Professional portfolios are used by job seekers in a vast number of fields including UX design, product management and web development. In these disciplines, having tangible examples of your work can be an invaluable tool.
A great portfolio has the ability to super-charge your job application, giving potential clients and employers a deeper understanding of your experience, your technical skills and your creativity. Let’s discuss what to consider when building your professional portfolio.
Speak to your audience
The same way you might tailor a resume/CV or a cover letter for each job application, so should you apply the same treatment to portfolios.
First, make sure the projects and roles showcased match the description of the job being offered, highlighting your relevant technical competencies and soft skills.
Christophe Vallot is a recruitment expert, mentor for OpenClassrooms and web developer. He suggests:
The first question you need to ask yourself is ‘who’s my target?’
Consider adding a short introduction mentioning what attracted you to the opportunity. Be sure to include the name of the company or the prospective client to make them feel you are wholly invested in the role. Here you may also want to talk about your top soft skills, your expertise and what drives you.
Highlight work you’re proud of
Your portfolio should be a reflection of you. Your style. Your technical skills. Your professionalism.
If possible, include projects that you really enjoyed doing or that demonstrate a particular challenge that you are proud to have overcome. Focusing on work you love will attract employers aligned with your own sensibilities. And when presenting your big wins in an interview, your passion and excitement will shine through.
Include a case study
Case studies are a great way of showing to recruiters and potential clients how you work and how you solve problems. By seeing the way you develop a project from beginning to end and surmount challenges, you can project to recruiters how you will perform on the job.
Recommendations go a long way
You may also consider including recommendations in your portfolio, perhaps from a former colleague, employer or client. Including a recommendation from someone you have previously worked with can give your portfolio extra credibility.
Here’s a pro tip. You could even add recommendations that speak directly about the specific projects or examples you showcase in your portfolio.
Think about user experience
Organize your portfolio in a way that makes it easy for a potential client or employer to follow along. You could order things chronologically, or by theme, for example. You may also consider including a table of contents at the beginning to help readers navigate your work more easily.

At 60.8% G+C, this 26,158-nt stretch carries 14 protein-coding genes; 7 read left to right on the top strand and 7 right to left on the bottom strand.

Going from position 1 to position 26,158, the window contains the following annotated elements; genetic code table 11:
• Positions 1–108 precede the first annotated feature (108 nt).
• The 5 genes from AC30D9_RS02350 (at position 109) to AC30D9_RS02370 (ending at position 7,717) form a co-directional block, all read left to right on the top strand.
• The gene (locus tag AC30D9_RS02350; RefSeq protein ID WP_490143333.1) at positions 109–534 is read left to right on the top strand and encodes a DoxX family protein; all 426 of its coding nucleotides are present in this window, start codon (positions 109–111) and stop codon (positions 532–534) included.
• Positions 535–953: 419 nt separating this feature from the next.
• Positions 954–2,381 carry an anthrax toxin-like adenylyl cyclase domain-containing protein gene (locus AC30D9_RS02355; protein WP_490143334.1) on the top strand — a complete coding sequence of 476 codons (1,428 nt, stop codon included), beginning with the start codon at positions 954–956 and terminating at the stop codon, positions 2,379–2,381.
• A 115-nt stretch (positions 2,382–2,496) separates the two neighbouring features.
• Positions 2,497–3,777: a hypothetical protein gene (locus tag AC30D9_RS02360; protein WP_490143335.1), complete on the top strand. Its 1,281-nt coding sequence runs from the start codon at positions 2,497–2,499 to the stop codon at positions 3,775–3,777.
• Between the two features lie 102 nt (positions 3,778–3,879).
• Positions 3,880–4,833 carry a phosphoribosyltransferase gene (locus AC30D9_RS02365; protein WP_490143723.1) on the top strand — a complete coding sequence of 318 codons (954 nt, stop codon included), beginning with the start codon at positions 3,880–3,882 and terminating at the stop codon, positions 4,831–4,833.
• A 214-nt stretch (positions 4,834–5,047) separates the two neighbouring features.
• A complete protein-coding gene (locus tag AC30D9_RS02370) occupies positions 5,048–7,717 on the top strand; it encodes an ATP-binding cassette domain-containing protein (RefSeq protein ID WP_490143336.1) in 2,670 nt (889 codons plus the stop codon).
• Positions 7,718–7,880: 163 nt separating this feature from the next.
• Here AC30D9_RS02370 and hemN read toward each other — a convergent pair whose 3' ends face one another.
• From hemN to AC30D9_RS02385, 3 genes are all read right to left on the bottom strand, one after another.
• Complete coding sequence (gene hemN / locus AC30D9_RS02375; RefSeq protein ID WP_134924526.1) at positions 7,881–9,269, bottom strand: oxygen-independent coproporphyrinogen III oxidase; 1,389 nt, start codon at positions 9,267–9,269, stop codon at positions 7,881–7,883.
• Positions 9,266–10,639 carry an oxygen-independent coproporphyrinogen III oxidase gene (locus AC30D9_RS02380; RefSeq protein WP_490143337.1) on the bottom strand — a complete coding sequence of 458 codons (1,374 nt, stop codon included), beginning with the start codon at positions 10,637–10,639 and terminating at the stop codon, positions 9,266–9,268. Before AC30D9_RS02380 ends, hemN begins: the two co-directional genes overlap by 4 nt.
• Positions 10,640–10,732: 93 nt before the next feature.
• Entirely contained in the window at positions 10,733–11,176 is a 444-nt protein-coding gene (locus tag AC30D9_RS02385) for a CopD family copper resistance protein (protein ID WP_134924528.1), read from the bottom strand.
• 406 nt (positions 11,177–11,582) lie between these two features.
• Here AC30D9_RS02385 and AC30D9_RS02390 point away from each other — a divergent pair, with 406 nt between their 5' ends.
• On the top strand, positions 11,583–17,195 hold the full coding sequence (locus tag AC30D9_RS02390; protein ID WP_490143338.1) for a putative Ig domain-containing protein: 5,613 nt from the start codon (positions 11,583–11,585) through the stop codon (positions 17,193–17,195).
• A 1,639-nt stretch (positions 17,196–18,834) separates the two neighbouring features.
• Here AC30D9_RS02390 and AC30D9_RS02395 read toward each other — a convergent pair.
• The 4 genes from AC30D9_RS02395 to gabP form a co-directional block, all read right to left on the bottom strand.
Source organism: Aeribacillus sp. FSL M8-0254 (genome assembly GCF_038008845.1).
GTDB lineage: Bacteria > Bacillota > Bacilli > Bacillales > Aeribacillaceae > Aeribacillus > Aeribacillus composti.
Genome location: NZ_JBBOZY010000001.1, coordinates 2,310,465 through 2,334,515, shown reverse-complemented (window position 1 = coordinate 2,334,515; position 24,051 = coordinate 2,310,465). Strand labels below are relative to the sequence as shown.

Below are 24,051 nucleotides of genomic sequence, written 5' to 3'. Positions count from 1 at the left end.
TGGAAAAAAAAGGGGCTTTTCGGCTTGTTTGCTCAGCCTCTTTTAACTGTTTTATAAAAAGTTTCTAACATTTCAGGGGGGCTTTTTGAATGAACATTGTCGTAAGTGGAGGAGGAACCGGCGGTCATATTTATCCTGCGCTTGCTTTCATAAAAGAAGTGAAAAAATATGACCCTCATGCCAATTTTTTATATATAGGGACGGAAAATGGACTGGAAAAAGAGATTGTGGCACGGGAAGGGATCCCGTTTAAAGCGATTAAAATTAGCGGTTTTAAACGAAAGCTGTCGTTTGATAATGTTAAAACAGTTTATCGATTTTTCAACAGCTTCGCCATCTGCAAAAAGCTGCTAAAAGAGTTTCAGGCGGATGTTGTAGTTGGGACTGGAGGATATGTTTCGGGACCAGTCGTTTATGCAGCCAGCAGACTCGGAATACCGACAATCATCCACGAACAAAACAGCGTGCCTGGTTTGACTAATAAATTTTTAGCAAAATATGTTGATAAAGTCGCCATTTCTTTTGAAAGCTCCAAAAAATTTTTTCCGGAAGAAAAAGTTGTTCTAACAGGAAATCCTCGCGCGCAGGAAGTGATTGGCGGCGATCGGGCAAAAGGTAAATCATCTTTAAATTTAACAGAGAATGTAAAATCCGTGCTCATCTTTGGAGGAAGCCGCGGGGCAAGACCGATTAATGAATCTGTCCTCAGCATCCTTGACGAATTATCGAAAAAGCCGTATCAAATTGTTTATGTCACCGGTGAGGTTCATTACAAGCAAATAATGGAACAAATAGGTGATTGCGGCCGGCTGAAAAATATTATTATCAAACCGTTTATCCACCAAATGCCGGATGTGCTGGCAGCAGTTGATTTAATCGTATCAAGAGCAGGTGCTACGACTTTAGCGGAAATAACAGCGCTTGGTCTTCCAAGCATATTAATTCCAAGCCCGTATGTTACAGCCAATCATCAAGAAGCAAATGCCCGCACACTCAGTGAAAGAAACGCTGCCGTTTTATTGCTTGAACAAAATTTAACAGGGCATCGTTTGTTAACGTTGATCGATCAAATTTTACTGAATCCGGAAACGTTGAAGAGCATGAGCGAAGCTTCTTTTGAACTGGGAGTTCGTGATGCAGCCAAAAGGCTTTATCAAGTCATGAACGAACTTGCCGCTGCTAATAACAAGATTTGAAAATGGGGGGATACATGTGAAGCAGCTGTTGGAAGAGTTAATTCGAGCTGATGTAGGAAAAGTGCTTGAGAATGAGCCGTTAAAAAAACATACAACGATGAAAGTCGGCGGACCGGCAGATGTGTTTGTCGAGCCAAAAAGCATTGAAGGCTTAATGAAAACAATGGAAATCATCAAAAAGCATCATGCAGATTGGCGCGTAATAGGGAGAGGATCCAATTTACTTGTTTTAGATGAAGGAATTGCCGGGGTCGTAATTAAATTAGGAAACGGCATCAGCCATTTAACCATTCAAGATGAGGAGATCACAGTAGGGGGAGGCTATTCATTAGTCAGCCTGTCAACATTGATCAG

A clear and organized portfolio is easier to digest than a long, complex collection of projects. Sometimes a shorter, more concise representation of your work is stronger. And remember you can always fill in more context during the interview.
Christophe Vallot brings up some other interesting points around building a thoughtful user experience for your portfolio:
Calls to action that link to other work or files such as your resume can be included. Your contact details are important, as well as links to your social media profiles if they are related to your work.
Form can speak as loudly as content
Finally, consider whether you want to present your portfolio as a digital file such as a PDF, or as a multi-page website, landing page, or in a video. Any of these formats are perfectly acceptable. Depending on your field, a portfolio website can also be used as an opportunity to demonstrate your skills. Just be sure the site conforms to W3C standards and other accessibility norms.
Just like with your resume, you need to concentrate on both the form and the substance. In terms of the form, think about design trends and take a look at what other people in your field are doing to get some inspiration. There are many templates available but you must make sure that you customize yours enough so you don’t end up looking like everyone else.
Great tools to help you create your portfolio
Bootstrap is a popular site that enables creatives to show off their work. It contains a number of templates to help you get started.
Carbonmade is an online portfolio tool that allows you to include video and animation work.
Behance is a site where creatives can upload work and use it as a portfolio.
Cargocollective is another platform where artists and creatives can upload their work and present it in a modern, stylish manner.
We hope this article was helpful as you prepare your own professional portfolio. We’d love to hear if it sparked any ideas in the comment section below.
This topic is particularly relevant to our Career Path students who emerge from their bachelor’s, master’s and associate’s-level diploma programs with completed projects to fill their professional portfolios even before having experience on the job. To find out more about these programs, come on over to our Career Paths page.